2. "But the Lord helped me." No help was in myself, but the


In the next verse he fully acknowledges the Lord as his


1. "My strength." By which I resist my enemies.

2. "My salvation." To deliver me from my enemies.

3. "My song." Him whom I joyfully sing after my deliverance.

III. And that this song might be fuller, he calls for the whole

choir to sing with him. His delivery concerned the whole Church,

and therefore it must be sung by the whole Church; and so it was

kept as a jubilee, a day of thanksgiving.

1. "The voice of rejoicing," &c. They congratulate their own

safety in mine.

2. "The right hand of the Lord," &c. This anthem the whole choir


Now this anthem was no sooner ended by the choir, than the

psalmist took his harp again; and, exulting over his enemies,

sings, "I shall not die," &c. Not be heart-broken, but "declare

the works of the Lord."

And among his works this is one:-

1. "The Lord hath chastened me sore," &c. Within have I

struggled hard with sin; without have I been assaulted with bitter


2. "But he hath not given me over," &c. I acknowledge in this

his fatherly affection.

IV. It is supposed that this Psalm was composed by David, in

order that it might be sung when the people and the priests were

assembled before the Lord, for the purpose of thanksgiving; we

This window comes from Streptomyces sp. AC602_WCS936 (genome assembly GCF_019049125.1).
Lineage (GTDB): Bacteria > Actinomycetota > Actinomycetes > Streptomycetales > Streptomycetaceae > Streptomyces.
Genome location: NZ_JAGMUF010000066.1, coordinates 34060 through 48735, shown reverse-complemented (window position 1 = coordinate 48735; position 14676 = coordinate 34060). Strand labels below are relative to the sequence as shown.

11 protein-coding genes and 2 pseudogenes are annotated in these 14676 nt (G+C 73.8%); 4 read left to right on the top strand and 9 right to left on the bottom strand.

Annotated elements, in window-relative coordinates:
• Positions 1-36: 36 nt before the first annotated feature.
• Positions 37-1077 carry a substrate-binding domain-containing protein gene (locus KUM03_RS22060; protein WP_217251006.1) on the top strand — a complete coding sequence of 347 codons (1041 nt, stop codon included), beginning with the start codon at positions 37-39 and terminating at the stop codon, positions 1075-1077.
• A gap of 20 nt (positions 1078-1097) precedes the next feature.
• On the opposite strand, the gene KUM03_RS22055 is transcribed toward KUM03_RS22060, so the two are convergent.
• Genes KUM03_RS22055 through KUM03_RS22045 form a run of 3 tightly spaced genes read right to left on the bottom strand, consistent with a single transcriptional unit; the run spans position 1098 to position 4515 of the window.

may, with Junius, form it into a dialogue.

1. David speaks of the priests and Levites who had the care of

the tabernacle: "Open to me the gates," &c., that is, the Lord's

house; "for I will go in to them," &c.

2. To this the priests reply, "This is the gate," &c. The sole

gate of justice that leads to him.

David replies, showing in brief his reason: "I will praise

thee," &c.; and to the twenty-eighth verse, he shows how God had

settled him in his kingdom, making him "the head of the corner;"

which words, though they refer to David, there is no doubt of

their having reference also to Christ, of whom David was a type;

and of Christ then I shall rather interpret them.

"The stone which the builders refused," &c.

1. The Church is sometimes in Scripture called a building; the

saints are the living stones, and Christ is "the chief


2. But the Jews, the priests, to whom belonged the office of

building the Church, refused this stone: "We will not have this

man," &c.

3. But "he is become the head of the corner." And whoever is not

connected with him cannot be saved. 1. "This was the Lord's

doing," &c. That Christ became our salvation. 2. "And it is

marvellous in our eyes." And so it ever must be, that Christ